Abstract

http://ssrn.com/abstract=2002755
 


 



Meta-Regulation and Self-Regulation


Cary Coglianese


University of Pennsylvania Law School

Evan Mendelson


University of Pennsylvania Law School

2010

THE OXFORD HANDBOOK ON REGULATION, Martin Cave, Robert Baldwin, Martin Lodge, eds., 2010
U of Penn Law School, Public Law Research Paper No. 12-11
U of Penn, Inst for Law & Econ Research Paper No. 12-06

Abstract:     
Deciding whether to regulate involves more than making a choice between complete freedom and total control. Individuals and businesses can be regulated but still retain considerable discretion – even to the point of selecting on their own the rules that apply to themselves. In this paper, we focus on this latter kind of regulation, specifically assessing self-regulation as well as what some have called meta-regulation. We begin by conceptually situating these options within a larger regulatory taxonomy, characterizing self-regulation by the unity between the regulator and the regulated entity and defining meta-regulation as those ways that outside regulators seek to induce regulated entities to develop their own self-regulatory responses. Both of these regulatory approaches afford significant discretion to the targets of regulation and as such they may not always seem appropriate, especially if businesses cannot be expected to use their discretion in ways that maximize the public’s overall welfare. To consider the effectiveness of these regulatory alternatives, we present two cases of self-regulation (Responsible Care and the Institute of Nuclear Power Operations) and two cases of meta-regulation (Toxic Use Reduction Act and 33/50). The available evidence on these and other cases indicates that self-regulation and meta-regulation can sometimes achieve regulatory goals, but that their effectiveness can depend upon other, non-regulatory incentives and external pressures that bear down upon businesses. We conclude by suggesting that meta-regulation and self-regulation may be most appropriate when the government lacks ready access to information about regulatory problems and their possible solutions, precisely the kinds of complex circumstances where more conventional forms of regulation face their greatest challenges.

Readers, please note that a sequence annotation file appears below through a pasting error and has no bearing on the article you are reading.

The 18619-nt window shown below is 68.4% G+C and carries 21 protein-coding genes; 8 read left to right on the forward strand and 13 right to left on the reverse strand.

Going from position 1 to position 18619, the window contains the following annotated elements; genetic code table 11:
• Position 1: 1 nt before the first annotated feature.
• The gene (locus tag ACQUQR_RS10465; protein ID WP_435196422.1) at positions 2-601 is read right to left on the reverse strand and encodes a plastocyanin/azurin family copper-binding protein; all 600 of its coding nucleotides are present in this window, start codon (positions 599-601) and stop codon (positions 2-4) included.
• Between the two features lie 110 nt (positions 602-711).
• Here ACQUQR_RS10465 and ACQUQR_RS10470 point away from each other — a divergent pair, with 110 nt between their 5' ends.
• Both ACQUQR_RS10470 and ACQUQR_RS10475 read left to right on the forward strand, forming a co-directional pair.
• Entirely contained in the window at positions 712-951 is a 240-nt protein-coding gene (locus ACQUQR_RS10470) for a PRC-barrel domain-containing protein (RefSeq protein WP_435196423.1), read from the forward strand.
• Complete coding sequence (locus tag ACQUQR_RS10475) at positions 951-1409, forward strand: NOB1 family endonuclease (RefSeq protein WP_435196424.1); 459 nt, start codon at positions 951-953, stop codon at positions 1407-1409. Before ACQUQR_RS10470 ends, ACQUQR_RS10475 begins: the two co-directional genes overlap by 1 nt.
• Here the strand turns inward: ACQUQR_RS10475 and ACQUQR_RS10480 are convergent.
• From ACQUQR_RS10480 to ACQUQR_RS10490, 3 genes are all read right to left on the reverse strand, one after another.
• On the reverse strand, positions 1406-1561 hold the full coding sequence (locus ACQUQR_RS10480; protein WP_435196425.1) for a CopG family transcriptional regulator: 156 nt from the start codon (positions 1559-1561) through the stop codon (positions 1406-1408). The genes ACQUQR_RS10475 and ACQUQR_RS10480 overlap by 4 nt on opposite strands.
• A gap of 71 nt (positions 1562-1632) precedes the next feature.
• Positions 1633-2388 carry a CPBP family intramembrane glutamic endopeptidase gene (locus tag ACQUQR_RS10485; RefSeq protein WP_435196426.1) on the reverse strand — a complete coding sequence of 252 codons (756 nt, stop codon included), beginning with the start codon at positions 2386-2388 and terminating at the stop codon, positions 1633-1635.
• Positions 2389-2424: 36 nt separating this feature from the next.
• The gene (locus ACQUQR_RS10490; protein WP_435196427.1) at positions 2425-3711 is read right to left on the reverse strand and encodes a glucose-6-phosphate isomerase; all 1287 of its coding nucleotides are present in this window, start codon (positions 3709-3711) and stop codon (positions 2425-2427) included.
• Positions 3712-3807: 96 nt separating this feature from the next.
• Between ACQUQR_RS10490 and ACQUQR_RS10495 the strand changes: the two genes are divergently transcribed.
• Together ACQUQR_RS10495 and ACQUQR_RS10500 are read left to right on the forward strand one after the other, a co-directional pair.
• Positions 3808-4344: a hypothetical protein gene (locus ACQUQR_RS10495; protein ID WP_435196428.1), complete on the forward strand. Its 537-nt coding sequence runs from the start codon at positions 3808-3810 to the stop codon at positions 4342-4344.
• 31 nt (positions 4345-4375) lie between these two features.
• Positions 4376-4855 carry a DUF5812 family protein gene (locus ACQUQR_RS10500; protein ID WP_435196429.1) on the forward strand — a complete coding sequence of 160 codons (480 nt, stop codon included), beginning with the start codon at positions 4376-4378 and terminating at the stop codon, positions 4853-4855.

Number of Pages in PDF File: 36

Keywords: regulation, self-regulation, meta-regulation, government, administrative law, rulemaking, corporate social responsibility, voluntary programs

JEL Classification: D78, K23, K32, L51, Q58

Accepted Paper Series


Download This Paper

Date posted: February 13, 2012  

Suggested Citation

Coglianese, Cary and Mendelson, Evan, Meta-Regulation and Self-Regulation (2010). THE OXFORD HANDBOOK ON REGULATION, Martin Cave, Robert Baldwin, Martin Lodge, eds., 2010; U of Penn Law School, Public Law Research Paper No. 12-11; U of Penn, Inst for Law & Econ Research Paper No. 12-06. Available at SSRN: http://ssrn.com/abstract=2002755

Contact Information

Cary Coglianese (Contact Author)
University of Pennsylvania Law School ( email )
3501 Sansom Street
Philadelphia, PA 19104
United States
215-898-6867 (Phone)
HOME PAGE: http://www.law.upenn.edu/coglianese
Evan Mendelson
University of Pennsylvania Law School ( email )
3501 Sansom Street
Philadelphia, PA 19104
United States
Feedback to SSRN


Paper statistics
Abstract Views: 2,121
Downloads: 485
Download Rank: 31,476
Paper comments
No comments have been made on this paper

© 2014 Social Science Electronic Publishing, Inc. All Rights Reserved.  FAQ   Terms of Use   Privacy Policy   Copyright   Contact Us
This page was processed by apollo8 in 0.390 seconds